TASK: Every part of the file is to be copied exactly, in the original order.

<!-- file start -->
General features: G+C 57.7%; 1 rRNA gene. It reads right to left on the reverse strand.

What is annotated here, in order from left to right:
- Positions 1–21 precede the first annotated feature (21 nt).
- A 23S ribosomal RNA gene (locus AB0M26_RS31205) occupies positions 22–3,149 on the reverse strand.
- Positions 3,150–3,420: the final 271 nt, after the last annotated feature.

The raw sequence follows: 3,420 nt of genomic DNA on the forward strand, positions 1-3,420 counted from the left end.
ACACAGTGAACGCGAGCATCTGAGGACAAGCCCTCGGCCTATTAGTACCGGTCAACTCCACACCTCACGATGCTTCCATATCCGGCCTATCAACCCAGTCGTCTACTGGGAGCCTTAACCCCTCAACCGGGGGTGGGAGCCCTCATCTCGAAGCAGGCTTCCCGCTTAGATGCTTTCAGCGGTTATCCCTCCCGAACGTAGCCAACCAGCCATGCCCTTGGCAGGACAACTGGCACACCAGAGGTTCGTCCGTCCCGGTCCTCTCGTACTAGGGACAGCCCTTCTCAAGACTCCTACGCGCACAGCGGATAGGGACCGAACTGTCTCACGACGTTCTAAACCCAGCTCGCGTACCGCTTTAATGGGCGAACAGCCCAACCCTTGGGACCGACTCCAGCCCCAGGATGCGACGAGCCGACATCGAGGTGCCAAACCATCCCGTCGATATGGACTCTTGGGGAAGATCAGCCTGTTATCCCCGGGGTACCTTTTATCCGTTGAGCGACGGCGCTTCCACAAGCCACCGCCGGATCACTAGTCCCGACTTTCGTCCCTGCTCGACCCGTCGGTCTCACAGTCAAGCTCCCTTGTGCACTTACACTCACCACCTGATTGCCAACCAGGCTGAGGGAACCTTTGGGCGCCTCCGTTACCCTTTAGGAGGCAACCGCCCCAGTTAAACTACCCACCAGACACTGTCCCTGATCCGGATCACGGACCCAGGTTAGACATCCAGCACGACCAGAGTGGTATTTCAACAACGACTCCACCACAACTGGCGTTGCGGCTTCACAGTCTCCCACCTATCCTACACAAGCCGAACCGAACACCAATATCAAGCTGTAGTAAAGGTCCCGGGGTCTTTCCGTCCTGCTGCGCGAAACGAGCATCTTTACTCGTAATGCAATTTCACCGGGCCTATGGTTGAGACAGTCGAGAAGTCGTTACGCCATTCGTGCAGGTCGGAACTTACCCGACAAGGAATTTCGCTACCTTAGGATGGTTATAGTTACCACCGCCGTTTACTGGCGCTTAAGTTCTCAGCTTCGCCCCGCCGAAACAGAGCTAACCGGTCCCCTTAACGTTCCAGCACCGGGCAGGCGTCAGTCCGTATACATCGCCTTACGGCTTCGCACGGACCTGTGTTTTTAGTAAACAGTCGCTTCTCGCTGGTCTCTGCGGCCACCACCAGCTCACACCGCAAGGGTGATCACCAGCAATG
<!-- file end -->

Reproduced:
General features: G+C 57.7%; 1 rRNA gene. It reads right to left on the reverse strand.

What is annotated here, in order from left to right:
- Positions 1–21 precede the first annotated feature (21 nt).
- A 23S ribosomal RNA gene (locus AB0M26_RS31205) occupies positions 22–3,149 on the reverse strand.
- Positions 3,150–3,420: the final 271 nt, after the last annotated feature.

The raw sequence follows: 3,420 nt of genomic DNA on the forward strand, positions 1-3,420 counted from the left end.
ACACAGTGAACGCGAGCATCTGAGGACAAGCCCTCGGCCTATTAGTACCGGTCAACTCCACACCTCACGATGCTTCCATATCCGGCCTATCAACCCAGTCGTCTACTGGGAGCCTTAACCCCTCAACCGGGGGTGGGAGCCCTCATCTCGAAGCAGGCTTCCCGCTTAGATGCTTTCAGCGGTTATCCCTCCCGAACGTAGCCAACCAGCCATGCCCTTGGCAGGACAACTGGCACACCAGAGGTTCGTCCGTCCCGGTCCTCTCGTACTAGGGACAGCCCTTCTCAAGACTCCTACGCGCACAGCGGATAGGGACCGAACTGTCTCACGACGTTCTAAACCCAGCTCGCGTACCGCTTTAATGGGCGAACAGCCCAACCCTTGGGACCGACTCCAGCCCCAGGATGCGACGAGCCGACATCGAGGTGCCAAACCATCCCGTCGATATGGACTCTTGGGGAAGATCAGCCTGTTATCCCCGGGGTACCTTTTATCCGTTGAGCGACGGCGCTTCCACAAGCCACCGCCGGATCACTAGTCCCGACTTTCGTCCCTGCTCGACCCGTCGGTCTCACAGTCAAGCTCCCTTGTGCACTTACACTCACCACCTGATTGCCAACCAGGCTGAGGGAACCTTTGGGCGCCTCCGTTACCCTTTAGGAGGCAACCGCCCCAGTTAAACTACCCACCAGACACTGTCCCTGATCCGGATCACGGACCCAGGTTAGACATCCAGCACGACCAGAGTGGTATTTCAACAACGACTCCACCACAACTGGCGTTGCGGCTTCACAGTCTCCCACCTATCCTACACAAGCCGAACCGAACACCAATATCAAGCTGTAGTAAAGGTCCCGGGGTCTTTCCGTCCTGCTGCGCGAAACGAGCATCTTTACTCGTAATGCAATTTCACCGGGCCTATGGTTGAGACAGTCGAGAAGTCGTTACGCCATTCGTGCAGGTCGGAACTTACCCGACAAGGAATTTCGCTACCTTAGGATGGTTATAGTTACCACCGCCGTTTACTGGCGCTTAAGTTCTCAGCTTCGCCCCGCCGAAACAGAGCTAACCGGTCCCCTTAACGTTCCAGCACCGGGCAGGCGTCAGTCCGTATACATCGCCTTACGGCTTCGCACGGACCTGTGTTTTTAGTAAACAGTCGCTTCTCGCTGGTCTCTGCGGCCACCACCAGCTCACACCGCAAGGGTGATCACCAGCAATG